Through the comprehensive case method of teaching, which emphasizes discussion and application of knowledge in the classroom, Ivey Business School has risen to become one of the top business schools in the world with its EMBA and executive education programs. As the market continues to grow in Asia, the school is set to grow along with it
By Leon Lee
When the Ivey Business School opened the Cheng Yu Tung Management Institute in the Hong Kong Convention and Exhibition Centre in 1998, it was the first international business school to establish a permanent campus in Greater Asia. Since then, 8,500 professionals and executives have been trained by the school.
Since the beginning, they offered an executive MBA program that was identical to the one offered on the main campus in London, Ontario, Canada. They would fly their faculty into Hong Kong from Canada to teach the courses. While their EMBA program continues to be well-received, they have developed other programs to cater to changing needs of corporate clients and the business environment.
“Over the last few years, we’ve really developed our executive education, non-degree business to be pretty significant. It’s about equal to the size of the EMBA now,” says Robert Kennedy, Dean of the Ivey Business School.
“We run executive development programs in Hong Kong as well as in Mainland China. Now a lot of the work we do in China is not only for Chinese companies, but also for a lot of Hong Kong and multinational companies with significant footprints in China. So for the last few years, those have been our two main lines of business.”
While an EMBA is a comprehensive education that could take up to two years to complete, executive education tend to be more focused and help companies achieve more immediate business and talent objectives.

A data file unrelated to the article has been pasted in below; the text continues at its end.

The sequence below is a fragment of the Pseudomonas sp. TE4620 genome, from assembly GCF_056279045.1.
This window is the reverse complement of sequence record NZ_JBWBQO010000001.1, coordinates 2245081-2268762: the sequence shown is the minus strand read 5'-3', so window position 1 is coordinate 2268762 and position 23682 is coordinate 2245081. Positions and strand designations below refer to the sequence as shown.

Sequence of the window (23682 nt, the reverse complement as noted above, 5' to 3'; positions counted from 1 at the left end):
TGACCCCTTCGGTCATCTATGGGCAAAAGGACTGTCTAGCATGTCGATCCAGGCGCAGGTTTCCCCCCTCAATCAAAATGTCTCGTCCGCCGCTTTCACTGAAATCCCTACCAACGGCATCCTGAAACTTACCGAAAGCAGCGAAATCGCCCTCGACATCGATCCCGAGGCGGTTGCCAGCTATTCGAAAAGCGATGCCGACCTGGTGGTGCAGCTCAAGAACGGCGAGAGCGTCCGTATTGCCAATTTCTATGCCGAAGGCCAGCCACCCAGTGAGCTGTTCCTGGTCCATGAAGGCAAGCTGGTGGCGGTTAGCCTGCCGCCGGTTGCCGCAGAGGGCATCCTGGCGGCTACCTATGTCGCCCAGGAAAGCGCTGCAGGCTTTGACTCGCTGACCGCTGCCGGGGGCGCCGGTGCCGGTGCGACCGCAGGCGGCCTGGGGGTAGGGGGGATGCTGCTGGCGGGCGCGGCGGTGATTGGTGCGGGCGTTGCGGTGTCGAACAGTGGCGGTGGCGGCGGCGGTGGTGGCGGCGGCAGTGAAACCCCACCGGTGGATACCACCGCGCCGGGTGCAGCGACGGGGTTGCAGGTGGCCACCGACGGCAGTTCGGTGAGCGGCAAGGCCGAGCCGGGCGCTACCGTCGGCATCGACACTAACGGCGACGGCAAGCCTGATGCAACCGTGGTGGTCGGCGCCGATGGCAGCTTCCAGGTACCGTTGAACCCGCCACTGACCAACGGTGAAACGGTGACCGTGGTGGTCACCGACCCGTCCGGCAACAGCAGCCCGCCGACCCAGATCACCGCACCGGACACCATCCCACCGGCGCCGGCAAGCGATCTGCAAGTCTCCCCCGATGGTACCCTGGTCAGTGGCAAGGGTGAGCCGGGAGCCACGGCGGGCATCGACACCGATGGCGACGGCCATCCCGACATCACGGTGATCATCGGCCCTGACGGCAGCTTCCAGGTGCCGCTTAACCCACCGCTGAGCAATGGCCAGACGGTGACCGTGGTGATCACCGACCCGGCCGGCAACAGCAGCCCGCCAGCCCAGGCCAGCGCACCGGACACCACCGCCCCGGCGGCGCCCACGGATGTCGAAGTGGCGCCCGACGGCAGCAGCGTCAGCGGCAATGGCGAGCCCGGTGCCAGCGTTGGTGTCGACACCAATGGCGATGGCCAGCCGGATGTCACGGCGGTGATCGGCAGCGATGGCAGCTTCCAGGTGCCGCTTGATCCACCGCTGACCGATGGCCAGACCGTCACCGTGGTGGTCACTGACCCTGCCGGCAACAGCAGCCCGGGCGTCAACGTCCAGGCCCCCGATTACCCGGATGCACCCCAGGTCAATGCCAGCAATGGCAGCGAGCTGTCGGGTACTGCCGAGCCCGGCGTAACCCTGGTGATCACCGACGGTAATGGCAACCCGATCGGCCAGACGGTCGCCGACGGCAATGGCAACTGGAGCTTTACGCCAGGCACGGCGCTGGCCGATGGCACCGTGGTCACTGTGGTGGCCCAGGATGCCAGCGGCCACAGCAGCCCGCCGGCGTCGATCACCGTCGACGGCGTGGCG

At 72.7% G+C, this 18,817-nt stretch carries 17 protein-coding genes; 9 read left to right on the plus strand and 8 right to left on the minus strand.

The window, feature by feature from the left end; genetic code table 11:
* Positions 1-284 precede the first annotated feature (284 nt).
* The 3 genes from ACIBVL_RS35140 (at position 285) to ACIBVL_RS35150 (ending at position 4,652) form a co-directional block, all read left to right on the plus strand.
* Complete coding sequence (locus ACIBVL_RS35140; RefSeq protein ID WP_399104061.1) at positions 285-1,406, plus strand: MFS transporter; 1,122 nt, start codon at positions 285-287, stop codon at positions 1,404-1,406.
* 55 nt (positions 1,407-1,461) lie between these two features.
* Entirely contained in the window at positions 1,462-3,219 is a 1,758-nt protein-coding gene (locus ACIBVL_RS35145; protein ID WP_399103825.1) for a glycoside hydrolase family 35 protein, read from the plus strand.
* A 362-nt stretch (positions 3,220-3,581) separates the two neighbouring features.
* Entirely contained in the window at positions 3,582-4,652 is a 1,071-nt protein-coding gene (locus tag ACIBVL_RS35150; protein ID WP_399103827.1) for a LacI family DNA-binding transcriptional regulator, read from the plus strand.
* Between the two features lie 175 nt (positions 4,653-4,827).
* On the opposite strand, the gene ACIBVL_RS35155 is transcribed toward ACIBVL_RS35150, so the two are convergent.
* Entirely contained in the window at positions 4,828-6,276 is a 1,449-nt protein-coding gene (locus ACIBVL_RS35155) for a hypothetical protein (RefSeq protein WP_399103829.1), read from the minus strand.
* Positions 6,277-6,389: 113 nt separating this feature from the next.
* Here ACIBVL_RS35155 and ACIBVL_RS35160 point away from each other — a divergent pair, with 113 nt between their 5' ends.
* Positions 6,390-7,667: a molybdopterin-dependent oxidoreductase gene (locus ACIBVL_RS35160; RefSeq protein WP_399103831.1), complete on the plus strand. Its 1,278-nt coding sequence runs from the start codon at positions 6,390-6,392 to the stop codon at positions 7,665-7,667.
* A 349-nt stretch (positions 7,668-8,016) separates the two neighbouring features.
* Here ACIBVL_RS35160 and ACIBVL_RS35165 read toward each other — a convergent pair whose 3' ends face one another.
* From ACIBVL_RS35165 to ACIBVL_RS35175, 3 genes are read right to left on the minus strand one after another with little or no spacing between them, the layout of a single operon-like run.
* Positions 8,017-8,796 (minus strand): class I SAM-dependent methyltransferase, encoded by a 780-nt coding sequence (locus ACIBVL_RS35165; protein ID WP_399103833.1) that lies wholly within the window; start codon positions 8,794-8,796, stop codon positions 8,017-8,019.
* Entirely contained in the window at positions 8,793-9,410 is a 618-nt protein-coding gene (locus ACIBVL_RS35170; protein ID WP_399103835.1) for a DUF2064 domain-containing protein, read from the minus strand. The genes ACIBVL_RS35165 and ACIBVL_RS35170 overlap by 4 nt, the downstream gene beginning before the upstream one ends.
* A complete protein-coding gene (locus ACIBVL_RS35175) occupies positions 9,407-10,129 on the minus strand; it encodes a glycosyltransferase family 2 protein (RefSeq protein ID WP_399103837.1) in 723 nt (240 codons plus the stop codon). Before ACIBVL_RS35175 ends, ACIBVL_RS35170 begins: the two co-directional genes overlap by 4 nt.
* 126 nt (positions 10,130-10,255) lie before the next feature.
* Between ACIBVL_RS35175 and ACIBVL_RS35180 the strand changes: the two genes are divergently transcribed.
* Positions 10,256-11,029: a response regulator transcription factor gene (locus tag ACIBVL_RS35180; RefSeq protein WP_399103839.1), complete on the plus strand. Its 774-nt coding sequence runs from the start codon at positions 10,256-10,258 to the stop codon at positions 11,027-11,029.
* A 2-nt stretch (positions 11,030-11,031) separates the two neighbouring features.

“These are two really different value propositions. An executive MBA typically cost about US$80,000 to US$100,000 and a two-year commitment, which is a major investment in the person.
“A company can say, ‘this person has high potential so we’re going to spend $5,000 to send him to a marketing program or $10,000 to send him to a couple of modules on change management’. It is less financially costly and time consuming but has clear performance objectives,” Kennedy explains.
Ivey offers two main types of executive education programs in Asia – open enrollment programs and custom programs. The open enrollment programs tend to be functionally orientated with focuses on particular skill sets and professional development. For example, the school offers a consortium program where around 10 companies send three to four people each to attend different modules on a variety of topics such as financial management, change management, marketing, etc. Kennedy likens the program to “almost like a mini-MBA”. The school has recently entered into a successful partnership with the University of Hong Kong to offer a four-module open enrollment program on Data Analytics and Big Data.
Custom programs are typically general management-related programs for executives, whose companies have identified to have high potential for advancement in the company. “Such custom programs place high potential middle managers in a functional area and develop them with specific career or professional objectives in mind, for example, innovation, entrepreneurial thinking, influence and persuasion, executive presence, collaboration and cross boundary leadership, etc. Many of such companies conduct talent review and development processes to identify gaps, based on which Ivey would design and deliver outcome-focused custom programs.”